According to a press release by the Wyoming Stock Growers Land Trust, it has helped to place a 2,423-acre ranch in Johnson County under four separate conservation easements.

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All four easements were fully donated by the McPhee and Jacob families who each own sections of the Patchwork Ranch.

Members of the McPhee and Jacob Families said in the release:

"We are so pleased to have our ranch protected by a conservation easement. This land was homesteaded and ranched by Ellis Patch, and several other Patch relatives, more than 100 years ago. Their goal was to preserve the land as open space, providing habitat for the wildlife they loved, and providing an opportunity for their descendants to have a glimpse of this Centennial Wyoming ranch in its natural beauty in perpetuity. We are grateful to the Wyoming Stock Growers Land Trust for making this goal a reality."

The Patchwork Ranch is situated along the foothills of the Big Horn Mountains south of Buffalo, Wyoming, and is a cow-calf operation.

The Land Trust secured funding from the Wyoming Wildlife and Natural Resource Trust, the Homer and Mildred Scott Foundation, the Tucker Foundation, and the Purdy Family Foundation.

It is a non-profit and with the addition of the Patchwork Ranch, now has a total of 295,361 protected acres across the state.

According to an annual report of its finances, for the 2021 fiscal year, it had $2,899,265 in total revenue and $1,987,251 in total expenses, mostly from stewardship and conservation programs.

Jessica Crowder, Executive Director of the Land Trust, said it's important for this kind of land to be preserved.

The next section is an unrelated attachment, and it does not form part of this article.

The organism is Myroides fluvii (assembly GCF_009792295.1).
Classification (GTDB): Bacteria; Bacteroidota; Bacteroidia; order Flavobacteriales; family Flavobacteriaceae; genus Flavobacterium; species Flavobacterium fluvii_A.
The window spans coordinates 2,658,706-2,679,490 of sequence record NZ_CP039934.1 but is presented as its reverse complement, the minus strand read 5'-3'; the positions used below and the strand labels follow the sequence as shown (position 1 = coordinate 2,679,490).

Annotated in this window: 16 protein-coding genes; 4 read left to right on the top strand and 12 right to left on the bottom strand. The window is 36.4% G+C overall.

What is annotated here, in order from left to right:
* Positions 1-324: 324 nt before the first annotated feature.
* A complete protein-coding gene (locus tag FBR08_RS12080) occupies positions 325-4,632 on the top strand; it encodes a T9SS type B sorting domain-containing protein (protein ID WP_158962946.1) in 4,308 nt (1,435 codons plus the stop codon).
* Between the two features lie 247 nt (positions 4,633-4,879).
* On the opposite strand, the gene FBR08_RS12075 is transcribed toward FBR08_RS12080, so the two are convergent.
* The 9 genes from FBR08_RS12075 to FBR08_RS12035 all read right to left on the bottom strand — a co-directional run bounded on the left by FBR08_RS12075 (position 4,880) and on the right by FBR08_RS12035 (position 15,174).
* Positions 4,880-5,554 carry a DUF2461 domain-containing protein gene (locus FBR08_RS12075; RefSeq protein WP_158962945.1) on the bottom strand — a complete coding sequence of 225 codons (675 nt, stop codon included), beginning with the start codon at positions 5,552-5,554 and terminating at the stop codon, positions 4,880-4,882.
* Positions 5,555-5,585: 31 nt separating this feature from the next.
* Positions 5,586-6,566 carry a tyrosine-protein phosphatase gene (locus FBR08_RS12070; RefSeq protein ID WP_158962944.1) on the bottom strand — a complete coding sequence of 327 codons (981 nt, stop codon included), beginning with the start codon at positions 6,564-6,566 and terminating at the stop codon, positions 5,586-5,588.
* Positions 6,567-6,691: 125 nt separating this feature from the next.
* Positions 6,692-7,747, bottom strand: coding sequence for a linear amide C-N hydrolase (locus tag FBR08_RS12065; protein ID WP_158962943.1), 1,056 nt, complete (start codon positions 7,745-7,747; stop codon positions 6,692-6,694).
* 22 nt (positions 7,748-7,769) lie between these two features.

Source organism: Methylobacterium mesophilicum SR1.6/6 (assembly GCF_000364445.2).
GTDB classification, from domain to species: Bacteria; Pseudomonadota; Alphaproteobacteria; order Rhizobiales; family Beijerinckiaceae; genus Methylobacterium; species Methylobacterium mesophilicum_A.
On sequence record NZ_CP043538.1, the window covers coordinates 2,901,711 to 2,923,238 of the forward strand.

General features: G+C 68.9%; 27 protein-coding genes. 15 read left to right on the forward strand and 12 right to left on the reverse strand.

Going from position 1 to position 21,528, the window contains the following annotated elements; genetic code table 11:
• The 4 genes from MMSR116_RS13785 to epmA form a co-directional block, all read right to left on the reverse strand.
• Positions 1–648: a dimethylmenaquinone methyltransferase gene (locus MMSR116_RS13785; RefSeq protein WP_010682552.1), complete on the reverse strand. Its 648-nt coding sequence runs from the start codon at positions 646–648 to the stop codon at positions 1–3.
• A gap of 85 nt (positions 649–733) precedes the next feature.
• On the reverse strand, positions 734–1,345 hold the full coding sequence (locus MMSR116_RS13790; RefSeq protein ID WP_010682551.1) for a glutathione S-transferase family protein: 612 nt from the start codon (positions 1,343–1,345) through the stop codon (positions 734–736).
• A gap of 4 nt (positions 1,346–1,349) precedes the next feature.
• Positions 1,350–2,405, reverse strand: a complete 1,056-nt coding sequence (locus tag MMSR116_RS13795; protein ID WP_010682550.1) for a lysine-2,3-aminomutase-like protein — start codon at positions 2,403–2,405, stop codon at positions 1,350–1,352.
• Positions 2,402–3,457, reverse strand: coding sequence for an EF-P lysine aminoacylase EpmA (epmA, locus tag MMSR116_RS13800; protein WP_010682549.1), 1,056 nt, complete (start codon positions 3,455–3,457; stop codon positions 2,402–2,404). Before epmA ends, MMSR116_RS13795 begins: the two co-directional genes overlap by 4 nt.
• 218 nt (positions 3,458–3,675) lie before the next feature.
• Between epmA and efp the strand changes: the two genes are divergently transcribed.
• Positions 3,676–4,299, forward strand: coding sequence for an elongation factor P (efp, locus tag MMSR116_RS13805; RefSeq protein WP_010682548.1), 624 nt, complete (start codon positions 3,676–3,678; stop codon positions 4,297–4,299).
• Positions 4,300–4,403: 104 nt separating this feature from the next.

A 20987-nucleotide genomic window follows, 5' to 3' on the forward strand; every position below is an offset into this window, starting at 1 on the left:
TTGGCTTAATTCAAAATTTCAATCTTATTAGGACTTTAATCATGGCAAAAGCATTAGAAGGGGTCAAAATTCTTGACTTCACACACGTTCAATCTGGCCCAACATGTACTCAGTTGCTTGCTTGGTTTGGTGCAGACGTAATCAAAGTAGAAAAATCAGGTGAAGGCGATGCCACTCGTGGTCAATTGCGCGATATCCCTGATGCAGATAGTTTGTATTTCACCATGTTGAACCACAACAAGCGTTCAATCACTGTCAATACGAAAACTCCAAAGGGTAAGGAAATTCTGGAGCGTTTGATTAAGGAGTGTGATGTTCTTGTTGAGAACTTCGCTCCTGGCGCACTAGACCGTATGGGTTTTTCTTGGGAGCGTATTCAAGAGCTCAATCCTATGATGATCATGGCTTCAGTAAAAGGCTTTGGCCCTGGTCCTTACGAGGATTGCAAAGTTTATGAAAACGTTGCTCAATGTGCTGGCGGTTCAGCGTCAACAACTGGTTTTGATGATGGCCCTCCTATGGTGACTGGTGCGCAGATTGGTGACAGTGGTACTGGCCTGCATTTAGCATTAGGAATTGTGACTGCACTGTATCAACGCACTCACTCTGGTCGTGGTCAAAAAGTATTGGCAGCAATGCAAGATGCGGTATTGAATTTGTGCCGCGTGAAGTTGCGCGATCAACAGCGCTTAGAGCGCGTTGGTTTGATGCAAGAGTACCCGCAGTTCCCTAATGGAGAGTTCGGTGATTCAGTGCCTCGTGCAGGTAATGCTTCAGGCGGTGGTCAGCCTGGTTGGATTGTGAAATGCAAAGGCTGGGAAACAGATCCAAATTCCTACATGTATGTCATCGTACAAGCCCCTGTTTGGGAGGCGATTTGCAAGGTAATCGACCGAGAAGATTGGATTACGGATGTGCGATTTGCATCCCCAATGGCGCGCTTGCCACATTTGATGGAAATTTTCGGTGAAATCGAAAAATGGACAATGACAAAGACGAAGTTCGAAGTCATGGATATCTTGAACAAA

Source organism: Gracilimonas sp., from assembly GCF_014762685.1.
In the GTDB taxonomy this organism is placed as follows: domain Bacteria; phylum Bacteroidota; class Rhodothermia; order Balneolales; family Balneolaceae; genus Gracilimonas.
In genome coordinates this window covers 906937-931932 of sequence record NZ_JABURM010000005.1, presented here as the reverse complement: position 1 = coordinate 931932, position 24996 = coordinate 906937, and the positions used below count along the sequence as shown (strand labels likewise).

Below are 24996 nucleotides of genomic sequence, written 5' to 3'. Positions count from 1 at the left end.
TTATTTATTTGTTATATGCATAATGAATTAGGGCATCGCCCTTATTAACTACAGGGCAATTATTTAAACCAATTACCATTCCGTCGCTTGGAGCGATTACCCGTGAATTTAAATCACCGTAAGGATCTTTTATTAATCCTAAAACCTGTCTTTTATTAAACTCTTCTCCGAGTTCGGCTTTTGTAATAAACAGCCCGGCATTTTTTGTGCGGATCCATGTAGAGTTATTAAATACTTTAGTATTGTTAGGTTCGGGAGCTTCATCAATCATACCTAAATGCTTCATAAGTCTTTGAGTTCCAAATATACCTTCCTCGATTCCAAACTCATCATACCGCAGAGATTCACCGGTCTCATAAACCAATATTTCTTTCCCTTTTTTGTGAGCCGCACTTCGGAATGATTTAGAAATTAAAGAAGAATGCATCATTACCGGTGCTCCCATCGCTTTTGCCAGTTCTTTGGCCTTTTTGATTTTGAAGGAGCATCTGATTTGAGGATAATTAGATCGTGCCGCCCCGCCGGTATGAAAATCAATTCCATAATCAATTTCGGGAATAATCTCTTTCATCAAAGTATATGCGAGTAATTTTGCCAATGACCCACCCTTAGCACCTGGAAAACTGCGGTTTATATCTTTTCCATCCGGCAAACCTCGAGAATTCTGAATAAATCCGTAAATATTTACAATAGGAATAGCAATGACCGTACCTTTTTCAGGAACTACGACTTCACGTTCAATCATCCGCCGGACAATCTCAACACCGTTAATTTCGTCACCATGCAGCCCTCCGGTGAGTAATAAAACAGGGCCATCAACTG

"Understanding that private lands to provide so much value to our state from economic value, keeping rural communities economically alive. They provide food and fiber to our state and country. They provide wildlife habitat. So the public benefit from keeping agriculture lands intact now and into the future is just immense. These particular lands in Johnson County that we've recently placed a conservation easement on add to those values and just really help us keep the character and the uniqueness of Wyoming that we all hold so dear."

Crowder that conservation like this is done to prevent the land from being used for housing development, even if that wasn't an issue for the Patchwork Ranch.

"I think what's interesting in Wyoming is that we have seen more people coming into Wyoming, more people interested in living in our great state. And so while the risk may not be imminent, there's always a risk in the future that someone may recognize the beauty that may exist in the future and like to build houses in an area or subdivide an area. So on any project we do, that risk could be there at some point in the future."

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